Tuesday, November 22, 2005


Bad policy rewards lousy company

Our hearts go out to the 30,000 soon-to-be-ex-GM employees. And, our anger goes to the piss-poor managers at GM and the politicians who continue to facilitate their mis-management of this once-proud brand. And an extra dose of pissivity goes to those idiots that blame the UAW and the IUE for the GM's demise.

We know the public is also sympathetic to these autoworkers, and that's why we realize that we won't have a consensus to agree with us on the following, but we've got to say that Gov. Taft's plan to help Ohio's auto industry by throwing nearly $400 million at the symptoms is nearly a total waste.

GM is losing market share for a number of reasons that no amount of state aid will cure:
  1. Quality of their products is fair to poor. The problem isn't the assembly line or the union. The problem is that GM (and Ford, despite Ford's bogus "Quality is #1" slogan) never embraced W. Edwards Deming's Total Quality Management principles and underlying philosophy the way the Asian manufacturers did.

    For example, read this TQM list and ask yourself, which of the following does GM deeply imbue into it's corporate culture?
    • Create constancy of purpose.
    • Adopt the new philosophy.
    • Cease dependence on inspection to achieve quality.
    • End the practice of awarding business on the basis of price tag.
    • Improve constantly.
    • Institute training on the job.
    • Institute leadership.
    • Drive out worker fear.
    • Break down barriers between departments.
    • Eliminate slogans, exhortations, and targets for the work force.
    • Eliminate work standards and substitute leadership.
    • Eliminate management by numbers and numerical goals and substitute leadership.
    • Remove barriers that rob the hourly worker of his right to joy of workmanship.
    • Remove barriers that rob people in management and in engineering of their right to joy of workmanship.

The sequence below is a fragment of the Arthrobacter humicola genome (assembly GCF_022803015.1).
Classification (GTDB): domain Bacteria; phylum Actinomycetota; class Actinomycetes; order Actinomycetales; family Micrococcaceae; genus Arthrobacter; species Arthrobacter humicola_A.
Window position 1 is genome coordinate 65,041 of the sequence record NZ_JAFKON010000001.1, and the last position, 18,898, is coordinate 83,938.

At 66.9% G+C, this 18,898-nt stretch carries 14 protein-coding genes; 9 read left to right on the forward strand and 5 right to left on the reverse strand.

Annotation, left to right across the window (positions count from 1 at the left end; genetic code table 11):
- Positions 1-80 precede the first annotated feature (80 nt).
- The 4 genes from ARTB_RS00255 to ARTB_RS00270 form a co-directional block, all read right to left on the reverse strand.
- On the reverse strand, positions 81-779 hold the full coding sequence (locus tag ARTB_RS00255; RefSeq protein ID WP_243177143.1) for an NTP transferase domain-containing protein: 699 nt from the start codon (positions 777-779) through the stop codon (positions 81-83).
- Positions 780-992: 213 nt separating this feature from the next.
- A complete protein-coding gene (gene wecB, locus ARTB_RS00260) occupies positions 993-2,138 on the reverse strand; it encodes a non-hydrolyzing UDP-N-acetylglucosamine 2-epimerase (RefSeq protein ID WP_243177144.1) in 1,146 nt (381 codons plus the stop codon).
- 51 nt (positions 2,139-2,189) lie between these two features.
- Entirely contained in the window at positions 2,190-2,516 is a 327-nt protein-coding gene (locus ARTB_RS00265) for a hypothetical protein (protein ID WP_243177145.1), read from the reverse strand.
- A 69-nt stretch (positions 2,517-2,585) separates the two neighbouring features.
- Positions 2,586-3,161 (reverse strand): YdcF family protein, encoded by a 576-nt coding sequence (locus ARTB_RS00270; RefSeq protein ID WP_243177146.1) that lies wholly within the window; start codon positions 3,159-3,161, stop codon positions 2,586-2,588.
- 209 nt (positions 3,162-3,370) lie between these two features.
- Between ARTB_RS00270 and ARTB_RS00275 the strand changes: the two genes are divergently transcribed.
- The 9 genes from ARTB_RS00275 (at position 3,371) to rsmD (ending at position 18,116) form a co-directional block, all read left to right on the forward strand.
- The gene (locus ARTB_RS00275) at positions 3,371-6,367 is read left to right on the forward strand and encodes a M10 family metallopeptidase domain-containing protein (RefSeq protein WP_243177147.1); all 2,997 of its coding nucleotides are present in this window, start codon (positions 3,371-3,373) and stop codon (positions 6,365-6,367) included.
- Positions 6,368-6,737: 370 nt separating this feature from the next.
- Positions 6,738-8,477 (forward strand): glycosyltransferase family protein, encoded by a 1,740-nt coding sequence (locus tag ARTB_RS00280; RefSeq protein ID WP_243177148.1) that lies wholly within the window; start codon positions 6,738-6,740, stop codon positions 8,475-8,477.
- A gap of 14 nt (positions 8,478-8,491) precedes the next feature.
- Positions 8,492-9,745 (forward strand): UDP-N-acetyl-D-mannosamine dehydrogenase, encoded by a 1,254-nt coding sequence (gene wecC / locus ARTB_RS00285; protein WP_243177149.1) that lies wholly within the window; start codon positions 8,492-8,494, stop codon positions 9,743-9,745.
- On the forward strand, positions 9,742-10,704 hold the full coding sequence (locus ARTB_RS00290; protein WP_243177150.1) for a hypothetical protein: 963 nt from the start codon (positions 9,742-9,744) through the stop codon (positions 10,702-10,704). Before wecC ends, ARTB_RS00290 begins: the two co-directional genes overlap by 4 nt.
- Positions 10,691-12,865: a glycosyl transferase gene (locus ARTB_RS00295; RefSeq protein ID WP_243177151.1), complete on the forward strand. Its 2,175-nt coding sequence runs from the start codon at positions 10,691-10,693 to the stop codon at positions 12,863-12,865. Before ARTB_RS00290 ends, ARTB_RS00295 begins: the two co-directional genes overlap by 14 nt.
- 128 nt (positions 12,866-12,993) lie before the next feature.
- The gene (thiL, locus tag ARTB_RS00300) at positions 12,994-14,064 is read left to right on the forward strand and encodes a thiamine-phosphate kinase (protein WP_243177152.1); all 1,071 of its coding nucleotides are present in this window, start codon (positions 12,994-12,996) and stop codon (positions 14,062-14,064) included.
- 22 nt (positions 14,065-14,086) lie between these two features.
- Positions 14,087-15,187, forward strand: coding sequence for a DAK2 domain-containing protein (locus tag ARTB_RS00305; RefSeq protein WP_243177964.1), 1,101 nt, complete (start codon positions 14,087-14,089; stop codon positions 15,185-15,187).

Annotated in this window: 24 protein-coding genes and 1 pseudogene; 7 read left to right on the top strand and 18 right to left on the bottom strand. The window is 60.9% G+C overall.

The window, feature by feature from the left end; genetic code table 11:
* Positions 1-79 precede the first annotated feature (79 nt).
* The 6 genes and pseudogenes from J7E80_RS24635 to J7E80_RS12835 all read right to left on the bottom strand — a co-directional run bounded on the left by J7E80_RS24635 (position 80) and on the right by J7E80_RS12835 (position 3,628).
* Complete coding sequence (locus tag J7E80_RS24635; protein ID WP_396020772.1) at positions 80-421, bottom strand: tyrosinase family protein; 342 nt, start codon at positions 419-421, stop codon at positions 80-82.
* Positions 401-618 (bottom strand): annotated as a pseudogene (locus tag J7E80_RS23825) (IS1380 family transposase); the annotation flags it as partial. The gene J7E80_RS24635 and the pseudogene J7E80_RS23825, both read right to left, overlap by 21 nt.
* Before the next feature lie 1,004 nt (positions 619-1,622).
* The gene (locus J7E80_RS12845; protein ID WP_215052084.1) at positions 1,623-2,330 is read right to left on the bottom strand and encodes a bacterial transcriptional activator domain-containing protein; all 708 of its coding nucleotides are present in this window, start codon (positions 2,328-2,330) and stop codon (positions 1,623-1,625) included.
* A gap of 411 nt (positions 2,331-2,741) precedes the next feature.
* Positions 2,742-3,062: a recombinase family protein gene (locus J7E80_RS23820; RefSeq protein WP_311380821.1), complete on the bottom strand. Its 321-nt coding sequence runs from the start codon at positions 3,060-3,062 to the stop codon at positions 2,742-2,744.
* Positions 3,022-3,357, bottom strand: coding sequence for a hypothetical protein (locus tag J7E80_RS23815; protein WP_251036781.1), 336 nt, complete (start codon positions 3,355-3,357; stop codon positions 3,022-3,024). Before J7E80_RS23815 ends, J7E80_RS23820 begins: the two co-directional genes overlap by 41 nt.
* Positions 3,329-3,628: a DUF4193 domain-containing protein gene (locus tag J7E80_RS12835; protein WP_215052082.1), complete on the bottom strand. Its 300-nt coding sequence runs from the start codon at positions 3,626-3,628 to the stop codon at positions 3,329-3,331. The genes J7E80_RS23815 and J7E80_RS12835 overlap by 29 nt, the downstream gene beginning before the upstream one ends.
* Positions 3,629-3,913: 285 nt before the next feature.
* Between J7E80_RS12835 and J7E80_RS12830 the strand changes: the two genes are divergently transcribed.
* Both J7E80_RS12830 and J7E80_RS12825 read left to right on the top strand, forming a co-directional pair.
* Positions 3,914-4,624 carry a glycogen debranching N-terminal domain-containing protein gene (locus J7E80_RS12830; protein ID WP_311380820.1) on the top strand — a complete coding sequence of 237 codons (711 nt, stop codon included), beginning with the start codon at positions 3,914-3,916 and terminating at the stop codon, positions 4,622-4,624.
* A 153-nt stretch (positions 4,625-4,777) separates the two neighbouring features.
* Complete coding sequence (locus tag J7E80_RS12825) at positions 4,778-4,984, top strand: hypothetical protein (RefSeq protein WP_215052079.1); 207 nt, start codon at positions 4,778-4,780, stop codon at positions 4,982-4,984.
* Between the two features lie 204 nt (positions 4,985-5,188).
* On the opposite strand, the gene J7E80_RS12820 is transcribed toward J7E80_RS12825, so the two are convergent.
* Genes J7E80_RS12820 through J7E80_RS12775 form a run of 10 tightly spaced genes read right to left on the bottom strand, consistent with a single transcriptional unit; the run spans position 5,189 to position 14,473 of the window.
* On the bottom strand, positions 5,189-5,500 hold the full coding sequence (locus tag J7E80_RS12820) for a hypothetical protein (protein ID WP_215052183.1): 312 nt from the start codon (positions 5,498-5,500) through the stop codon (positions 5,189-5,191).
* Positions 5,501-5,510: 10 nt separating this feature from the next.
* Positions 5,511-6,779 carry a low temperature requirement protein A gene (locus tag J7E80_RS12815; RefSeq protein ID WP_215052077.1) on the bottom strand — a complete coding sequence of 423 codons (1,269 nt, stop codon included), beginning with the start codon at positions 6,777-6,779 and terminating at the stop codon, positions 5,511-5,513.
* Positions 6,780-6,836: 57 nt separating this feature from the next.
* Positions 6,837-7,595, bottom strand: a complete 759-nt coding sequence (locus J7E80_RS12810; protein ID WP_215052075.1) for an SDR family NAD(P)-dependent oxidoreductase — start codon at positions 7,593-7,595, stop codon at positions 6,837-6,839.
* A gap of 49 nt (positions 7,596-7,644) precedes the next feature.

• Institute a vigorous program of education and self-improvement.
    • Make transformation everybody's job.

  2. Health care costs for active workers and retirees became a burden because GM let them be a burden. Health care activists have urged - nay, begged - GM for nearly two decades to play a vocal and leading role in health care reform. Except for token comments and participation in larger "stakeholder" meetings, GM management failed to take the lead, instead opting for whatever short-term solution they could negotiate.

  3. Reliance on trucks was short sighted. Yes, U.S. automakers make good trucks, but that is only a part of the market and a risky part of the market at that, given the effects of gas hikes. By the way, it also helps that GM is also protected by a 25% tariff on imported trucks.

  4. No one want's to pay a premium for a mediocre (or worse) car. GM and Ford pay an average of about $3,500 per vehicle in incentives to buyers. Japanese manufacturers pay about $1,000 per vehicle. GM can complain all it wants about health care costs being about $1,500 per vehicle, but it's failure to build a car people want is an even greater burden by at least $2,000.


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